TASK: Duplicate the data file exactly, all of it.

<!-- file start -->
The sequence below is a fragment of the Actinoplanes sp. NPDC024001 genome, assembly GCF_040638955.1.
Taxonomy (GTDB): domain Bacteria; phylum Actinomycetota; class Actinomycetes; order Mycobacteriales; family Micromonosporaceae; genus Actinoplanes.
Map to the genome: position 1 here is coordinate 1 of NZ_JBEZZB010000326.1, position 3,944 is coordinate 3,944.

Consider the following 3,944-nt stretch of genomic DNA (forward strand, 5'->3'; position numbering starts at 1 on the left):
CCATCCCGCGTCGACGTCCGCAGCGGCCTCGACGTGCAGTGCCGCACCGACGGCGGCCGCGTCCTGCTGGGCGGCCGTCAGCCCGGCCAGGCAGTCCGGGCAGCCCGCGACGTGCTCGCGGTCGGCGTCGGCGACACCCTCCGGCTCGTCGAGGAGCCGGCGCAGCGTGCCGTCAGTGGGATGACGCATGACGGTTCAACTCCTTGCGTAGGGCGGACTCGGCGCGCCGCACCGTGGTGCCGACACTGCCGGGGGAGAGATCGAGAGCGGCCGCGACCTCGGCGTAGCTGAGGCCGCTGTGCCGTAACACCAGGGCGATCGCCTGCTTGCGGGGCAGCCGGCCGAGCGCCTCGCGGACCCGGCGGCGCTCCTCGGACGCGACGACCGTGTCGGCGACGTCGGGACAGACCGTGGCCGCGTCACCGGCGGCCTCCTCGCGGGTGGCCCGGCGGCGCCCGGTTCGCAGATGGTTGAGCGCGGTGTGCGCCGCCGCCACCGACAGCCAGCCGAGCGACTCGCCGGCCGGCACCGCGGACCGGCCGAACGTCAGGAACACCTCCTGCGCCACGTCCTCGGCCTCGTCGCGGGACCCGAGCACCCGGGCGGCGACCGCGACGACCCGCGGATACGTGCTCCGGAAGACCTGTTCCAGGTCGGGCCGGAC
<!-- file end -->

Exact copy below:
The sequence below is a fragment of the Actinoplanes sp. NPDC024001 genome, assembly GCF_040638955.1.
Taxonomy (GTDB): domain Bacteria; phylum Actinomycetota; class Actinomycetes; order Mycobacteriales; family Micromonosporaceae; genus Actinoplanes.
Map to the genome: position 1 here is coordinate 1 of NZ_JBEZZB010000326.1, position 3,944 is coordinate 3,944.

Consider the following 3,944-nt stretch of genomic DNA (forward strand, 5'->3'; position numbering starts at 1 on the left):
CCATCCCGCGTCGACGTCCGCAGCGGCCTCGACGTGCAGTGCCGCACCGACGGCGGCCGCGTCCTGCTGGGCGGCCGTCAGCCCGGCCAGGCAGTCCGGGCAGCCCGCGACGTGCTCGCGGTCGGCGTCGGCGACACCCTCCGGCTCGTCGAGGAGCCGGCGCAGCGTGCCGTCAGTGGGATGACGCATGACGGTTCAACTCCTTGCGTAGGGCGGACTCGGCGCGCCGCACCGTGGTGCCGACACTGCCGGGGGAGAGATCGAGAGCGGCCGCGACCTCGGCGTAGCTGAGGCCGCTGTGCCGTAACACCAGGGCGATCGCCTGCTTGCGGGGCAGCCGGCCGAGCGCCTCGCGGACCCGGCGGCGCTCCTCGGACGCGACGACCGTGTCGGCGACGTCGGGACAGACCGTGGCCGCGTCACCGGCGGCCTCCTCGCGGGTGGCCCGGCGGCGCCCGGTTCGCAGATGGTTGAGCGCGGTGTGCGCCGCCGCCACCGACAGCCAGCCGAGCGACTCGCCGGCCGGCACCGCGGACCGGCCGAACGTCAGGAACACCTCCTGCGCCACGTCCTCGGCCTCGTCGCGGGACCCGAGCACCCGGGCGGCGACCGCGACGACCCGCGGATACGTGCTCCGGAAGACCTGTTCCAGGTCGGGCCGGAC